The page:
Goodreads Synopsis: According to The Nice and Accurate Prophecies of Agnes Nutter, Witch (the world’s only completely accurate book of prophecies, written in 1655, before she exploded), the world will end on a Saturday. Next Saturday, in fact. Just before dinner.

So the armies of Good and Evil are amassing, Atlantis is rising, frogs are falling, tempers are flaring. Everything appears to be going according to Divine Plan. Except a somewhat fussy angel and a fast-living demon—both of whom have lived amongst Earth’s mortals since

The Beginning and have grown rather fond of the lifestyle—are not actually looking forward to the coming Rapture. And someone seems to have misplaced the Antichrist.


My music taste is a mix between indie, alternative, and folk. Recently I’ve been listening to bands like Cold War Kids, Lord Huron, and Wild Nothing. Yu can find all of my playlists on 8tracks under the username: SeelieKnight. For now, check out these songs that have helped me get through this hectic month of July!

Cold War Kid: Miracle Mile

Lord Huron: Meet Me In the Woods

Wild Nothing: Summer Holiday

M O V I E S — T V 

Queuing on my Netflix is the recently acclaimed short series Stranger Things. One of my coworkers mentioned this show to me a week ago and told me he believed I would like it because I also enjoy American Horror Story and generally anything involving an eerie, somewhat ambiguous plot. He and I would often rave about Game of Thrones (still not over this seasons finale) and so he told me I needed to watch Stranger Things so that we could obsess over another show to pass time at work. I promised him I would look into it…but naturally I forgot about the show an hour later. It wasn’t until Maggie Stiefvater, author of The Raven Cycle, started tweeting about it that I remembered what my friend had said. And to top it off, the following week I hung out with a very asocial friend of mine who doesn’t typically like mainstream things but was exuberant about this new Netflix series. Okay. All those things sold me. I had to see what the hype was about…and damn, was it worth it. I freaking love this show! I’m currently on episode three, but I can tell it’s going to be amazing just from a cinematography view point alone. (Bonus: Winona Ryder plays the mother!)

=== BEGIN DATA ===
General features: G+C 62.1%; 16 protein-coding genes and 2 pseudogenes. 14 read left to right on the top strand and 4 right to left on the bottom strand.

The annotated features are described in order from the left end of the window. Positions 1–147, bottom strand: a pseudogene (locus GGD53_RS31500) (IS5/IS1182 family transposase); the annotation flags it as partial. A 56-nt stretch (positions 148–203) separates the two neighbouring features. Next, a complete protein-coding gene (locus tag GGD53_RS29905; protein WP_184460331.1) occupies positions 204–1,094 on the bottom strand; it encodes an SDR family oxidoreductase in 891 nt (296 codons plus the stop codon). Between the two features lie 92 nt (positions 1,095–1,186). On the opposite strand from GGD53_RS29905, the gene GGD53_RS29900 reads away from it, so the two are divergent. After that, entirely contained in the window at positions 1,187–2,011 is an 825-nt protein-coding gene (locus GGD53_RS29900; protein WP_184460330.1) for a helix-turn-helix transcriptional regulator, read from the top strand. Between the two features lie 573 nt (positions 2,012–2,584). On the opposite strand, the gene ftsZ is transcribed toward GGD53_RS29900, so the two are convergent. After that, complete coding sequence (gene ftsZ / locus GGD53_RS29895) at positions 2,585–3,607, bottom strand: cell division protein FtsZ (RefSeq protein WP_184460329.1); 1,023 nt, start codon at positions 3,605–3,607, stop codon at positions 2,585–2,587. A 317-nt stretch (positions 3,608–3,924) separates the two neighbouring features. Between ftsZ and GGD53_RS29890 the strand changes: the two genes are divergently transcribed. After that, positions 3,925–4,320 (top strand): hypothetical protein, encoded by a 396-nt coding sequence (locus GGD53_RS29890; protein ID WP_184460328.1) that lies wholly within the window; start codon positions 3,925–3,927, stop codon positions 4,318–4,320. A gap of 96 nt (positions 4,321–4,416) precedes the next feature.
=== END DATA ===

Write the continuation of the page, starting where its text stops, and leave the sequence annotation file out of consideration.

Stranger Things Synopsis: When a young boy disappears, his mother, a police chief, and his friends must confront terrifying forces in order to get him back.

Another film that I’m interested in seeing is Captain Fantastic. First, just look up this movie and watch one of the trailers (preferably on the IMDB website). It certainly does look fantastic—especially since it takes place in the Pacific Northwest, where—if you’ve been following me on twitter or somehow visiting my dreams—is the #1 place in the entire world I want to visit the most. Forget saving up for a new car, I’m saving up for gas money to haul my crapy Honda across the US to get tho the PNW and see sequoia trees for the first time.

This movie looks very nostalgic, melancholy, and witty. The cinematography from the trailer alone seems spot on, and I love the casting choices. This somewhat reminds me of a Wes Anderson type of movie: aesthetically pleasing, uplifting, yet uses humor and whit to disguise pain and suffering.

Captain Fantastic Synopsis: In the forests of the Pacific Northwest, a father devoted to raising his six kids with a rigorous physical and intellectual education is forced to leave his paradise and enter the world, challenging his idea of what it means to be a parent.


Suddenly I really love avocado? 10/10 would recommend. (Oh, and if you ever find yourself in NYC and you also happen to love avocado, try the Australian brunch restaurant Bluestone Lane! Everything on that menu has some avocado in it.)


That’s it for this month! I’ll have another FF up near the end of August!